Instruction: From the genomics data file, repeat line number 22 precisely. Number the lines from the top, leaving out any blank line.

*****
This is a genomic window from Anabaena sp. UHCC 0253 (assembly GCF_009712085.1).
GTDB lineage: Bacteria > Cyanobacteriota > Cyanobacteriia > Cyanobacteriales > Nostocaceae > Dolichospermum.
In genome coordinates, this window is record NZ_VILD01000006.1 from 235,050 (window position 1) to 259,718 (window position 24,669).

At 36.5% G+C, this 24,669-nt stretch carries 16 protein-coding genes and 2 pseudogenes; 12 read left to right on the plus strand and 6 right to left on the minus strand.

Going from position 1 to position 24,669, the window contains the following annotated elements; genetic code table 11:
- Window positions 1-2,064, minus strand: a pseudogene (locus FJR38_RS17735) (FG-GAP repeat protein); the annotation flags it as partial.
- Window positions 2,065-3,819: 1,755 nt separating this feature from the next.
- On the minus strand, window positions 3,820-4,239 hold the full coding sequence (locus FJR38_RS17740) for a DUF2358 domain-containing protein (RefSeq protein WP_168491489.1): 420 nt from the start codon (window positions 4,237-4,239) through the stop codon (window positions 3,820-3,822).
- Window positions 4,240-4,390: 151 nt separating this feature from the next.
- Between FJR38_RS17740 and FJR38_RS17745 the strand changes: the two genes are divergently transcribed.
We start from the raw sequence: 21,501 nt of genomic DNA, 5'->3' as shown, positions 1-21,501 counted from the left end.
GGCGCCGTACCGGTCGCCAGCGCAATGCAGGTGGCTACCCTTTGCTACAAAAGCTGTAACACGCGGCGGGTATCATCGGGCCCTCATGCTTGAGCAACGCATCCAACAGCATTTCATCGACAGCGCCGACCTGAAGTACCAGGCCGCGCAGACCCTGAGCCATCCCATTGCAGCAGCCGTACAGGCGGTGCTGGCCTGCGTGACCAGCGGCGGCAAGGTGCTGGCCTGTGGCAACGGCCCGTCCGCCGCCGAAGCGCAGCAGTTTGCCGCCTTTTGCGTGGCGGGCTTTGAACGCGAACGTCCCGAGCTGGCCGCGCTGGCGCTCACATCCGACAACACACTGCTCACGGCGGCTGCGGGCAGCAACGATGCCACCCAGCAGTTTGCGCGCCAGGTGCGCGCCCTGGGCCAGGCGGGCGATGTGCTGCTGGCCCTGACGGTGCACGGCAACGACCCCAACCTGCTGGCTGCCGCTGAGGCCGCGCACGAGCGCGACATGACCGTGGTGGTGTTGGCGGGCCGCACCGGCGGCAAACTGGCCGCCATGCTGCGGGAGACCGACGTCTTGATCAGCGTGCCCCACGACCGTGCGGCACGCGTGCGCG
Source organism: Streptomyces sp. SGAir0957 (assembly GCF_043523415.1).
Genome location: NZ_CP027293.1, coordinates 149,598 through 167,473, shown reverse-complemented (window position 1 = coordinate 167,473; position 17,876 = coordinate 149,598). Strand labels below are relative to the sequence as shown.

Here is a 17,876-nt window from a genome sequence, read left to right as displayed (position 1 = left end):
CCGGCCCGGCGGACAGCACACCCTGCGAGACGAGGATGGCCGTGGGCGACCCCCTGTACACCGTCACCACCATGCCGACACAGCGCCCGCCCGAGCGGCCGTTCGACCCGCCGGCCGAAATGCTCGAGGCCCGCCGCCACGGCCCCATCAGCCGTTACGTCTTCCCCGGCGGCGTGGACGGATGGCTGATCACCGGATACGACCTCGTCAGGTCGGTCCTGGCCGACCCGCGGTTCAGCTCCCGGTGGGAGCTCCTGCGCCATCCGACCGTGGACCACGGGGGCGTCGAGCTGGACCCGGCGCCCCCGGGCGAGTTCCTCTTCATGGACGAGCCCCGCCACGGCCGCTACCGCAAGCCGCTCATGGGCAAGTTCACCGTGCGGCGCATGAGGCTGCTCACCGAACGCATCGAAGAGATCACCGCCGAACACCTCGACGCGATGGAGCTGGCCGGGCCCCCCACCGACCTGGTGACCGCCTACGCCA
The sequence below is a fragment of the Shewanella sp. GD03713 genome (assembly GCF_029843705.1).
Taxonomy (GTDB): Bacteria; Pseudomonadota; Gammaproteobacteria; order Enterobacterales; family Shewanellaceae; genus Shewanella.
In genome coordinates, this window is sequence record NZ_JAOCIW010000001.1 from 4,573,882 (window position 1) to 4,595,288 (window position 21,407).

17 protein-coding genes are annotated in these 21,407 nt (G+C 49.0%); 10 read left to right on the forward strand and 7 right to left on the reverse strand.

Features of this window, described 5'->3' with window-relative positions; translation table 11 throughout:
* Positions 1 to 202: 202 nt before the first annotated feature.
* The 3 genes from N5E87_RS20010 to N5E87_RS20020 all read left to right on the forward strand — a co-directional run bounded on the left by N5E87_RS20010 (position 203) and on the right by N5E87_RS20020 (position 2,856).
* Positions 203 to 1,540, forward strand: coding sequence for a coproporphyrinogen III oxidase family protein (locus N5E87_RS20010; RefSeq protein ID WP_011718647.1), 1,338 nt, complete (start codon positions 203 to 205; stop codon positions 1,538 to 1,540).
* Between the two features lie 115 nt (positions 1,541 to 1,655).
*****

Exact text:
* Positions 1 to 202: 202 nt before the first annotated feature.